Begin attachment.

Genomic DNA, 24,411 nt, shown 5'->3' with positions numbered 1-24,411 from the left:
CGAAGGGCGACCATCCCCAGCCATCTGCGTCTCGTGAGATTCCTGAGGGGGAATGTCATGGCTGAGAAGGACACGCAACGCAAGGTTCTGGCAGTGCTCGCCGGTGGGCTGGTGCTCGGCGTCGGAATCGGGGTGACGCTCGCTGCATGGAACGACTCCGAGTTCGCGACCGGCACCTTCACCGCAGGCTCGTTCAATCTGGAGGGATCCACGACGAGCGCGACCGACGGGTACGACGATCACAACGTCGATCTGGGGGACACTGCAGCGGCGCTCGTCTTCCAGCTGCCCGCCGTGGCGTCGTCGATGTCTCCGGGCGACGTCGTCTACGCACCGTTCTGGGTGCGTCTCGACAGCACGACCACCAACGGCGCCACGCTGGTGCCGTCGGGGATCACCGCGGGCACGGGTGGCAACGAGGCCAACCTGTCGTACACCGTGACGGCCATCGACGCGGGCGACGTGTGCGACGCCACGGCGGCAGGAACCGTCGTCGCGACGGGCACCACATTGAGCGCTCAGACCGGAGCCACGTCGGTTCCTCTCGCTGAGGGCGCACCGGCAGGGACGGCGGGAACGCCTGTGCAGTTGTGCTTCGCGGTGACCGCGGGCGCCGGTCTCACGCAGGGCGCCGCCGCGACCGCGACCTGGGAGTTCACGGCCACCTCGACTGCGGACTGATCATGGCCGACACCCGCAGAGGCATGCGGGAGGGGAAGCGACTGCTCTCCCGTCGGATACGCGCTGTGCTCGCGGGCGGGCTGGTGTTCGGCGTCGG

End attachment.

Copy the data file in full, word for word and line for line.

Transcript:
Genomic DNA, 24,411 nt, shown 5'->3' with positions numbered 1-24,411 from the left:
CGAAGGGCGACCATCCCCAGCCATCTGCGTCTCGTGAGATTCCTGAGGGGGAATGTCATGGCTGAGAAGGACACGCAACGCAAGGTTCTGGCAGTGCTCGCCGGTGGGCTGGTGCTCGGCGTCGGAATCGGGGTGACGCTCGCTGCATGGAACGACTCCGAGTTCGCGACCGGCACCTTCACCGCAGGCTCGTTCAATCTGGAGGGATCCACGACGAGCGCGACCGACGGGTACGACGATCACAACGTCGATCTGGGGGACACTGCAGCGGCGCTCGTCTTCCAGCTGCCCGCCGTGGCGTCGTCGATGTCTCCGGGCGACGTCGTCTACGCACCGTTCTGGGTGCGTCTCGACAGCACGACCACCAACGGCGCCACGCTGGTGCCGTCGGGGATCACCGCGGGCACGGGTGGCAACGAGGCCAACCTGTCGTACACCGTGACGGCCATCGACGCGGGCGACGTGTGCGACGCCACGGCGGCAGGAACCGTCGTCGCGACGGGCACCACATTGAGCGCTCAGACCGGAGCCACGTCGGTTCCTCTCGCTGAGGGCGCACCGGCAGGGACGGCGGGAACGCCTGTGCAGTTGTGCTTCGCGGTGACCGCGGGCGCCGGTCTCACGCAGGGCGCCGCCGCGACCGCGACCTGGGAGTTCACGGCCACCTCGACTGCGGACTGATCATGGCCGACACCCGCAGAGGCATGCGGGAGGGGAAGCGACTGCTCTCCCGTCGGATACGCGCTGTGCTCGCGGGCGGGCTGGTGTTCGGCGTCGG